To gain an idea of the magnitude of those spillovers, it’s useful to look at Canada’s wages in aggregate. The chart below shows the percentage growth of Canada’s median hourly wage for full-time employees between 1981 and 2017:
Canada’s median wage rose by around 15 per cent over the period, but nothing much happened in the 1980s and 1990s. It isn’t until, roughly, 2005 that wages start on their upward trajectory.
About half of that growth is attributable to the resource boom, according to new research published by Morissette along with David Green of the University of British Columbia and Benjamin Sand of York University.
The resource boom created a number of well-paid jobs that didn’t require a university degree just as the manufacturing sector kept shedding good jobs, according to Green. But it also improved the bargaining power of many Canadian workers who didn’t move to the oilpatch.
Using Cape Breton Island in Atlantic Canada as a case study, Green, Morissette and Sand found that local wages rose by 13 per cent just as the oil boom was in full swing in Alberta.
“As many as one in eight men commuted from Cape Breton to Alberta for work at the time, with frequent direct flights from nearby Halifax to Fort McMurray,” Green noted in a recent interview with UBC.
That allowed others in Cape Breton to bargain for better wages by threatening to leave for the oilpatch.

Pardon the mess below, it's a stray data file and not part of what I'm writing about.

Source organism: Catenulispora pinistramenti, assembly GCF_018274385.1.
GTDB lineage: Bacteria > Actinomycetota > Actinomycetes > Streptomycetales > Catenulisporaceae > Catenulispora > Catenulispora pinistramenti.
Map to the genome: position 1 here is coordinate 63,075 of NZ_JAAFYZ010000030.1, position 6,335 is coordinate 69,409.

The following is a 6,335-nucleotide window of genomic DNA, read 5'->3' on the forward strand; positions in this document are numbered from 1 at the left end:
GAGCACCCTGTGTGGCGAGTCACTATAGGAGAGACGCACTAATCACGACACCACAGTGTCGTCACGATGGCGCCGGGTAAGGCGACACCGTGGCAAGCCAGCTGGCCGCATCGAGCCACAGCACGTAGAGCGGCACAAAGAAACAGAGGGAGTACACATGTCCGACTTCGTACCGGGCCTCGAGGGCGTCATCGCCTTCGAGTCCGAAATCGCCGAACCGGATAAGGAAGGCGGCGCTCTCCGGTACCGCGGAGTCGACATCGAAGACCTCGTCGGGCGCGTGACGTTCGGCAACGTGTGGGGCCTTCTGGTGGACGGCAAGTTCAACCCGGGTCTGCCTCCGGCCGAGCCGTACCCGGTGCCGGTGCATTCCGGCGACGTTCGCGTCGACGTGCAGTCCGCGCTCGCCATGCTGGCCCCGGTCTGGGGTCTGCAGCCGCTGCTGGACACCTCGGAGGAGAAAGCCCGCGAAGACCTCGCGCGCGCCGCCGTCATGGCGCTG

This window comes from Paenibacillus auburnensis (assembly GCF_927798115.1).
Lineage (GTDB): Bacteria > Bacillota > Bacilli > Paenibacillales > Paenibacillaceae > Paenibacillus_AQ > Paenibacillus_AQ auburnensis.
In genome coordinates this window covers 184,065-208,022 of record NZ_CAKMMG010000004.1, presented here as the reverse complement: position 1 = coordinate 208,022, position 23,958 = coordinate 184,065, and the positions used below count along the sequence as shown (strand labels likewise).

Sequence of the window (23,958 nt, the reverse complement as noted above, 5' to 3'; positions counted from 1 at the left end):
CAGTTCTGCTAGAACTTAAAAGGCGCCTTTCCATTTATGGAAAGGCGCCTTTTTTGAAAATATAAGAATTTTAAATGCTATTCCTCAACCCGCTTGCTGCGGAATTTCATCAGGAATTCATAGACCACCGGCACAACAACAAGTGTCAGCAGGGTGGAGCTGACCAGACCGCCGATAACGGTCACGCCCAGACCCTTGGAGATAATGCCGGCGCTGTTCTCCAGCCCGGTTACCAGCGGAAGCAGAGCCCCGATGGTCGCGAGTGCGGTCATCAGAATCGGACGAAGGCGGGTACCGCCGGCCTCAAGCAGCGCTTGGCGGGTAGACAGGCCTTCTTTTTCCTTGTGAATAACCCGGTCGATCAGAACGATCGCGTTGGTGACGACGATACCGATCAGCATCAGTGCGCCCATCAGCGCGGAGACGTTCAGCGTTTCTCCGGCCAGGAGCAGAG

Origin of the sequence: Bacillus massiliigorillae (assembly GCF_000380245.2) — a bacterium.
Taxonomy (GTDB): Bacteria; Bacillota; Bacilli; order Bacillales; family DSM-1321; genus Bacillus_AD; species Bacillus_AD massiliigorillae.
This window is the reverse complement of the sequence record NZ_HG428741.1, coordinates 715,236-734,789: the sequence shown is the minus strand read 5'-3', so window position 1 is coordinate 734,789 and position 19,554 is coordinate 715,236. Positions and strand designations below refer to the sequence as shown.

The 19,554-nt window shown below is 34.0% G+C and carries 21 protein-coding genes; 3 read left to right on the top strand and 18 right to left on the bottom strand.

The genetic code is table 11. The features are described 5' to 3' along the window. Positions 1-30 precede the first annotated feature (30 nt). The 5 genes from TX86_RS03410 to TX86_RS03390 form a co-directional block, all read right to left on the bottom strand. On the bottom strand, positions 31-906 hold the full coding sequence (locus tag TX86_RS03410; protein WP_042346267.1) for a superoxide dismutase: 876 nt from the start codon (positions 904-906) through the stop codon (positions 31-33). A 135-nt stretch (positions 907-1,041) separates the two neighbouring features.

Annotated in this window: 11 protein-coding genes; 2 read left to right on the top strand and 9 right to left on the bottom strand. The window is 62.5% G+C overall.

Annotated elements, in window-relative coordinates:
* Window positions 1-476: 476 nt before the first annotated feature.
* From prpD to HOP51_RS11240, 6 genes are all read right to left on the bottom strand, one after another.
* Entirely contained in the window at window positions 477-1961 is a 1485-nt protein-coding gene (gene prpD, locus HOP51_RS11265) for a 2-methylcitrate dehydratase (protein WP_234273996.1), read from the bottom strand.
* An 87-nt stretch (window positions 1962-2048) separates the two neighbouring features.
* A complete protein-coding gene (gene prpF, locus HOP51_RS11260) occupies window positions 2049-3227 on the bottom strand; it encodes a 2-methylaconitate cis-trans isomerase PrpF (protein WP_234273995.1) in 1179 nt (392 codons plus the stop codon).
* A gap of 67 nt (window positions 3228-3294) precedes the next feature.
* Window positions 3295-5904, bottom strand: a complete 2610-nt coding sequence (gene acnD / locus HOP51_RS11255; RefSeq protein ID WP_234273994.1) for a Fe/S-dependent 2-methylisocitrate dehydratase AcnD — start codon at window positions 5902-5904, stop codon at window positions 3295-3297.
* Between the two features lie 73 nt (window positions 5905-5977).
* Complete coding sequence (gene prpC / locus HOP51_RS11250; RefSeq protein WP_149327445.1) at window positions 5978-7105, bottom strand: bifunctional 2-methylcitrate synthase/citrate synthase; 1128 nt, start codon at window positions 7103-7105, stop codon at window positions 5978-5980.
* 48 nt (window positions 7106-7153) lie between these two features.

“Long distance commuting for work in resource extraction can spread the effect of a boom over a much wider geographic region than previously suspected,” Green noted.
That’s not, generally, what happens with housing booms, which seem to have a more localized impact.
Mining and oil and gas extraction doesn’t generally happen anywhere near densely populated areas, which creates the need to ship in workers from far-flung parts of the country, said Green. A housing boom, on the other hand, simply prompts more people who live in the area to take up jobs in construction and affiliated sectors rather than gigs in other industries.
So, should you drop out of university to take up a low-skill job in a booming sector?
After having a look at wages in the resource sector and the construction industry, you might be wondering if there’s any point in attending university. After all, why bother with years of extra school and costly tuition if there are well-paid jobs out there that don’t require a degree?
Tellingly, in Alberta, Saskatchewan and Newfoundland and Labrador, Canada’s three oil-producing provinces, the rate of enrolment of young men in higher education started flat-lining right around the start of the latest commodity-price boom, an analysis provided by Morissette to Global News shows. Many men either dropped out of school or decided not to pursue further education in order to go work in mines and oil fields.
In the short term, that is “a perfectly rational decision,” said Green.
But housing and resource booms go bust, he added, and in the long run higher levels of education are associated with higher wages and university degrees pay off better than technical diplomas.
So while taking up a richly paid gig as an oilsands truck driver or as a housing contractor in Vancouver may make sense for many, it’s important to have a plan in place for the post-boom phase of your working life, said Green.
And that plan will likely entail going back to school.